- If you were exposed to diethylstilbestrol (DES) (a synthetic estrogren prescribed to pregnant women between 1938-1971 to prevent miscarriage and premature birth). DES was revealed to cause a rare vaginal cancer known as clear cell adenocarcinoma in those who were exposed to it.
- If you have a compromised immune system because of an organ transplant, chemotherapy, or chronic corticosteroid use (steroids that address inflammation in the body).
Even if you became sexually active before the age of 21, a Pap isn't recommended earlier than that. According to the American College of Obstetricians and Gynecologists (ACOG), that’s because HPV is so common in teenagers and is likely to resolve itself without intervention. Treating a young person for HPV unnecessarily can also result in an increased risk of preterm birth later and can potentially damage the cervix.
According to Langdon: That doesn't mean that one shouldn't be tested at all for STIs if they’re younger than 21 and sexually active. "STI (gonorrhea, chlamydia, herpes) testing should be done based on risk factors and symptoms," she explains.
What do Pap smear results actually mean?
The cells collected during your Pap smear are analyzed in a lab to assess whether they're “normal” or “abnormal.” If only normal cells are discovered, the test results are considered "negative," and no follow-up is necessary. If your Pap test contains abnormal cells, those results are referred to as "positive," since cervical dysplasia is present, and you may need further testing.
Abnormal results in your Pap don’t necessarily mean you have cervical cancer. It might mean that you have one of the following:
- Atypical squamous cells of undetermined significance (ASCUS): The thin, flat cells that grow on the surface of the cervix appear atypical— but they don't necessarily indicate the presence of precancerous cells.
- Atypical squamous cell and cannot exclude a high grade squamous intraepithelial lesion (ASC-H): The thin flat cells that grow on the surface of the cervix appear atypical and may include a mixture of precancerous cells.
- Squamous intraepithelial lesion (SIL): These cells might be precancerous and your doctor will recommend additional testing. SIL cells are classified as low grade (LSIL, mild dysplasia) or high grade (HSIL, moderate to severe dysplasia).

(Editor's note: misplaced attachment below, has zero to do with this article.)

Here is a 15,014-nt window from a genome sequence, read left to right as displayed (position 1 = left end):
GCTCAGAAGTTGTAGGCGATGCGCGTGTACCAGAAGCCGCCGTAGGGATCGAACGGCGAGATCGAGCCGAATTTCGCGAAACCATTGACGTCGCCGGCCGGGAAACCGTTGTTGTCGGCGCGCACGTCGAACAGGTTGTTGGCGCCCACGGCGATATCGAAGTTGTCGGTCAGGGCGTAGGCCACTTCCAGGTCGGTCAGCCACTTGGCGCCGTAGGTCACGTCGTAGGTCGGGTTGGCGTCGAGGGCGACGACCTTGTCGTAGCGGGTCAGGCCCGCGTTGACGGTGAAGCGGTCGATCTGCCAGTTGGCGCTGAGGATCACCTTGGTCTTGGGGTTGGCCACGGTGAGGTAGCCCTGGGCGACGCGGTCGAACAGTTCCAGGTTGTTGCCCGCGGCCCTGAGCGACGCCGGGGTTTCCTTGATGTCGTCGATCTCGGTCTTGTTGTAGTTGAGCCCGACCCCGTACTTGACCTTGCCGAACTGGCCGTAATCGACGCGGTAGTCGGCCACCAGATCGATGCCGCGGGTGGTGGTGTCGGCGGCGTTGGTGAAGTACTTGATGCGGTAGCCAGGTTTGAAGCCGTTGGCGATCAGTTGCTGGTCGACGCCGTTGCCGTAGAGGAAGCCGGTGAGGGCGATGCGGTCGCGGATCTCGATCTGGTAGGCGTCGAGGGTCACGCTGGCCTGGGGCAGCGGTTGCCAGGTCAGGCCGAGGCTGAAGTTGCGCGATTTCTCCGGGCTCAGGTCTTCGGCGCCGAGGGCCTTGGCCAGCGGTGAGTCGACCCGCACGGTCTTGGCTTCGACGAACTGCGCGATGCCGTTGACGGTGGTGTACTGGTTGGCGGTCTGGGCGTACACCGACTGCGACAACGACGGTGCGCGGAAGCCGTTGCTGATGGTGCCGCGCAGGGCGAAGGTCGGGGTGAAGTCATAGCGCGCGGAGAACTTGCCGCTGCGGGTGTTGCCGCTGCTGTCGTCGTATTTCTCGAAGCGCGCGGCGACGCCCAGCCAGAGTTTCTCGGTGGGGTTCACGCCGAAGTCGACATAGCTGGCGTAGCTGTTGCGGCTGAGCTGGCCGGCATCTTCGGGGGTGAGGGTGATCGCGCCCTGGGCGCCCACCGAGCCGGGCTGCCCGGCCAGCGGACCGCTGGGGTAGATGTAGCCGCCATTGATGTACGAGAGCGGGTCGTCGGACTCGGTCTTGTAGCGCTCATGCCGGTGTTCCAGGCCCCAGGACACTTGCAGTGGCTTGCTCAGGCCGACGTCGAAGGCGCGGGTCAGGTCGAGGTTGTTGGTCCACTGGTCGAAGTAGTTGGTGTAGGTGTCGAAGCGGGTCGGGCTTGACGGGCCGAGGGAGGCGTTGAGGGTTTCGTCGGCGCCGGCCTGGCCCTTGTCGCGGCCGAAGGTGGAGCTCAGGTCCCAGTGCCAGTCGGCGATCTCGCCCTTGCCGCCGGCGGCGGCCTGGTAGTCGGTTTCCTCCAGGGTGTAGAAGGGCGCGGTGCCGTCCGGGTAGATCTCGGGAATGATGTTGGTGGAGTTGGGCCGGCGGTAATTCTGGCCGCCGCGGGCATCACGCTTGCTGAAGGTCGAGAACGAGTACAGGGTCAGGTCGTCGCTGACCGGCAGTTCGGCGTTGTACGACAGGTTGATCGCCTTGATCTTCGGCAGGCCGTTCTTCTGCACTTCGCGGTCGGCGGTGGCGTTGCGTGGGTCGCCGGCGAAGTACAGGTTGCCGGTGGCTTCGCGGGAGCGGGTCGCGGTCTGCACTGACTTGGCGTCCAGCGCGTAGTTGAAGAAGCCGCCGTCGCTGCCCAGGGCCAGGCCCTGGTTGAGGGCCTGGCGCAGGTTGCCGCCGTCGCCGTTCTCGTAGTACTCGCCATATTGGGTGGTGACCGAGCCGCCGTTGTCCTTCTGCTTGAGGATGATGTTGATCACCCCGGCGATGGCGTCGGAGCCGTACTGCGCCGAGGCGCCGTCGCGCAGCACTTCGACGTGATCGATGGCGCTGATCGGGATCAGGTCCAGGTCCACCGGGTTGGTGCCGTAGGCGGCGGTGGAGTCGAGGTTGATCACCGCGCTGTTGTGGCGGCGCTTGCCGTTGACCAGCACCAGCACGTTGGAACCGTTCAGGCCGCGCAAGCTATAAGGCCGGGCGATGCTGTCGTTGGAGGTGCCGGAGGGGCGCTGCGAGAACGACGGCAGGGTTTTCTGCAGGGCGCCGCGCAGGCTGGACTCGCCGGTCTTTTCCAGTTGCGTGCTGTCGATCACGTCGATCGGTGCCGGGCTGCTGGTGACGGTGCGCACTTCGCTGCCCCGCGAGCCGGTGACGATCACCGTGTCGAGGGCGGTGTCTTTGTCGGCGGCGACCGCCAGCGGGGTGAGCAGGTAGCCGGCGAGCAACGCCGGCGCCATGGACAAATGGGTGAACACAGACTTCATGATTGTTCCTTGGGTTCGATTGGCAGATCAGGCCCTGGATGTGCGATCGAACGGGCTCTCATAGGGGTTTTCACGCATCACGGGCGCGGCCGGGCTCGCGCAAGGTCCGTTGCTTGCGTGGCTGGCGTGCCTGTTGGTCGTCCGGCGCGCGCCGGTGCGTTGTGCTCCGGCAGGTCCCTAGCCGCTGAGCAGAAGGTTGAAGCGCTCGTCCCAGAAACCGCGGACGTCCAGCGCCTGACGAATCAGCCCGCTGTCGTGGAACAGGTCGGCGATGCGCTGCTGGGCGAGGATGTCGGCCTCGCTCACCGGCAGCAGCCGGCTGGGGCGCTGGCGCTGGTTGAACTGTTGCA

- Atypical glandular cells: Glandular cells refer to the cells located within the cervical canal or the inside lining of the uterus. If these cells appear abnormal on a pap test, you will likely be told you need further tests in order to clarify.
- Squamous cell cancer or adenocarcinoma cells: These cells are the most abnormal and will likely be cancerous.
The follow-up for an abnormal Pap test in which moderate or severe dysplasia is present is a procedure known as a colposcopy, which is essentially a closer examination of the cervix with a high powered microscope and possibly a biopsy, or removal of abnormal tissue that’s then examined for further assessment.
Here’s how Langdon describes the procedure: “It’s like an extended pelvic exam. The gynecologist applies a dilute acid or lugols (an iodine solution) that visually highlights abnormal cells under a mobile microscope (called a colposcope).”
If an area is identified as abnormal, they will take a biopsy and send the tissue to the lab. If moderate or severe dysplasia is confirmed, a LEEP (Loop Electrosurgical Excision Procedure) is performed, where the abnormal section of the cervix will be removed.
In very rare situations where there’s evidence of persisting abnormal tissue or cancer, a cone biopsy (another excisional procedure) could be performed. The benefit of the excisional procedures is that they not only allow for further evaluation of the tissue, but can also “cure” the patient of the dysplasia. “Not every kind of cervical dysplasia merits a colposcopy. Since mild dysplasia usually clears up on its own, follow-up Pap smears are sufficient," Langdon explains.
If you ever have any questions or concerns about Pap smears, HPV, or cervical cancer, bring them to your doctor. (Writing them down in advance can help if you think you might not remember them once you're in that paper gown.)
And if you’re looking for more info about your reproductive health, Modern Fertility is always there to help. Take our test to check in with your hormones, learn more about your fertility, and start planning for the future.
This article was medically reviewed by Dr. Eva Marie Luo, an OB/GYN at Beth Israel Deaconess Medical Center and a Health Policy and Management Fellow at Harvard Medical Faculty Physicians, the physicians organization affiliated with the Beth Israel-Lahey Health System.